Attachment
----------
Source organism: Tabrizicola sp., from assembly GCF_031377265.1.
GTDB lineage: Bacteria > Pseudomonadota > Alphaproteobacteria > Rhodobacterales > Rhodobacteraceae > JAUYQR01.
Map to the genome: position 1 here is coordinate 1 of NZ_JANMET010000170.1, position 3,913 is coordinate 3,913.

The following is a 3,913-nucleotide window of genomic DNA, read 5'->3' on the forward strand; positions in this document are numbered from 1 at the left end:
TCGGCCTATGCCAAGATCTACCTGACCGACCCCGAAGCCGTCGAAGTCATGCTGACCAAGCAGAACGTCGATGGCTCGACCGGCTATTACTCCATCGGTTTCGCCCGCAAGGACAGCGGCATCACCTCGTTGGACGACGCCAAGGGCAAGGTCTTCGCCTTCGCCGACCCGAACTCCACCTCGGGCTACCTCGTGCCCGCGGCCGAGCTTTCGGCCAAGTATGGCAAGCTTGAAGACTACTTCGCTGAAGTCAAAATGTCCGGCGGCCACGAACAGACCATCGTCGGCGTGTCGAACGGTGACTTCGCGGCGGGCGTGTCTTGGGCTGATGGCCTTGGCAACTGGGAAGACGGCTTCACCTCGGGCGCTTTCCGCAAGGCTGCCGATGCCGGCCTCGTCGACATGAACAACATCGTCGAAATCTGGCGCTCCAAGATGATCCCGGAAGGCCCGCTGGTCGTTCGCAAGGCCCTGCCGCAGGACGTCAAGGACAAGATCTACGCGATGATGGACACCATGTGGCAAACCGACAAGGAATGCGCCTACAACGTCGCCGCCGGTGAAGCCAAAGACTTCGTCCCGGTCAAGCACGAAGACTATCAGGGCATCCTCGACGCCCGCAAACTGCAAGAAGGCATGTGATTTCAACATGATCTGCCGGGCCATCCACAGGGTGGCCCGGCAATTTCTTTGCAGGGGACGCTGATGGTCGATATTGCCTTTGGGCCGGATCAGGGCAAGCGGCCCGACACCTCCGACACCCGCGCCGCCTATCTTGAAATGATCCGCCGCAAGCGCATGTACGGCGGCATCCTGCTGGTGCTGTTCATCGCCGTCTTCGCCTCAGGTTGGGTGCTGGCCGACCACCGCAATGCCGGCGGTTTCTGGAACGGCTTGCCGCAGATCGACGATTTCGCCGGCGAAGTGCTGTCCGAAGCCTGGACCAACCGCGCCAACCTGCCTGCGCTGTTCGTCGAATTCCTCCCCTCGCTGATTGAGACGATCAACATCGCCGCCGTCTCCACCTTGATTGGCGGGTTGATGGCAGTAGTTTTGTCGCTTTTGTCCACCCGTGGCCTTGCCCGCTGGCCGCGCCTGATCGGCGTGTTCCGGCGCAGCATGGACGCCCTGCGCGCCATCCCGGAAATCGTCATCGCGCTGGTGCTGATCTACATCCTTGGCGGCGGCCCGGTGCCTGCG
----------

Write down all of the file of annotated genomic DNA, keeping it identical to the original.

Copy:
Source organism: Tabrizicola sp., from assembly GCF_031377265.1.
GTDB lineage: Bacteria > Pseudomonadota > Alphaproteobacteria > Rhodobacterales > Rhodobacteraceae > JAUYQR01.
Map to the genome: position 1 here is coordinate 1 of NZ_JANMET010000170.1, position 3,913 is coordinate 3,913.

The following is a 3,913-nucleotide window of genomic DNA, read 5'->3' on the forward strand; positions in this document are numbered from 1 at the left end:
TCGGCCTATGCCAAGATCTACCTGACCGACCCCGAAGCCGTCGAAGTCATGCTGACCAAGCAGAACGTCGATGGCTCGACCGGCTATTACTCCATCGGTTTCGCCCGCAAGGACAGCGGCATCACCTCGTTGGACGACGCCAAGGGCAAGGTCTTCGCCTTCGCCGACCCGAACTCCACCTCGGGCTACCTCGTGCCCGCGGCCGAGCTTTCGGCCAAGTATGGCAAGCTTGAAGACTACTTCGCTGAAGTCAAAATGTCCGGCGGCCACGAACAGACCATCGTCGGCGTGTCGAACGGTGACTTCGCGGCGGGCGTGTCTTGGGCTGATGGCCTTGGCAACTGGGAAGACGGCTTCACCTCGGGCGCTTTCCGCAAGGCTGCCGATGCCGGCCTCGTCGACATGAACAACATCGTCGAAATCTGGCGCTCCAAGATGATCCCGGAAGGCCCGCTGGTCGTTCGCAAGGCCCTGCCGCAGGACGTCAAGGACAAGATCTACGCGATGATGGACACCATGTGGCAAACCGACAAGGAATGCGCCTACAACGTCGCCGCCGGTGAAGCCAAAGACTTCGTCCCGGTCAAGCACGAAGACTATCAGGGCATCCTCGACGCCCGCAAACTGCAAGAAGGCATGTGATTTCAACATGATCTGCCGGGCCATCCACAGGGTGGCCCGGCAATTTCTTTGCAGGGGACGCTGATGGTCGATATTGCCTTTGGGCCGGATCAGGGCAAGCGGCCCGACACCTCCGACACCCGCGCCGCCTATCTTGAAATGATCCGCCGCAAGCGCATGTACGGCGGCATCCTGCTGGTGCTGTTCATCGCCGTCTTCGCCTCAGGTTGGGTGCTGGCCGACCACCGCAATGCCGGCGGTTTCTGGAACGGCTTGCCGCAGATCGACGATTTCGCCGGCGAAGTGCTGTCCGAAGCCTGGACCAACCGCGCCAACCTGCCTGCGCTGTTCGTCGAATTCCTCCCCTCGCTGATTGAGACGATCAACATCGCCGCCGTCTCCACCTTGATTGGCGGGTTGATGGCAGTAGTTTTGTCGCTTTTGTCCACCCGTGGCCTTGCCCGCTGGCCGCGCCTGATCGGCGTGTTCCGGCGCAGCATGGACGCCCTGCGCGCCATCCCGGAAATCGTCATCGCGCTGGTGCTGATCTACATCCTTGGCGGCGGCCCGGTGCCTGCG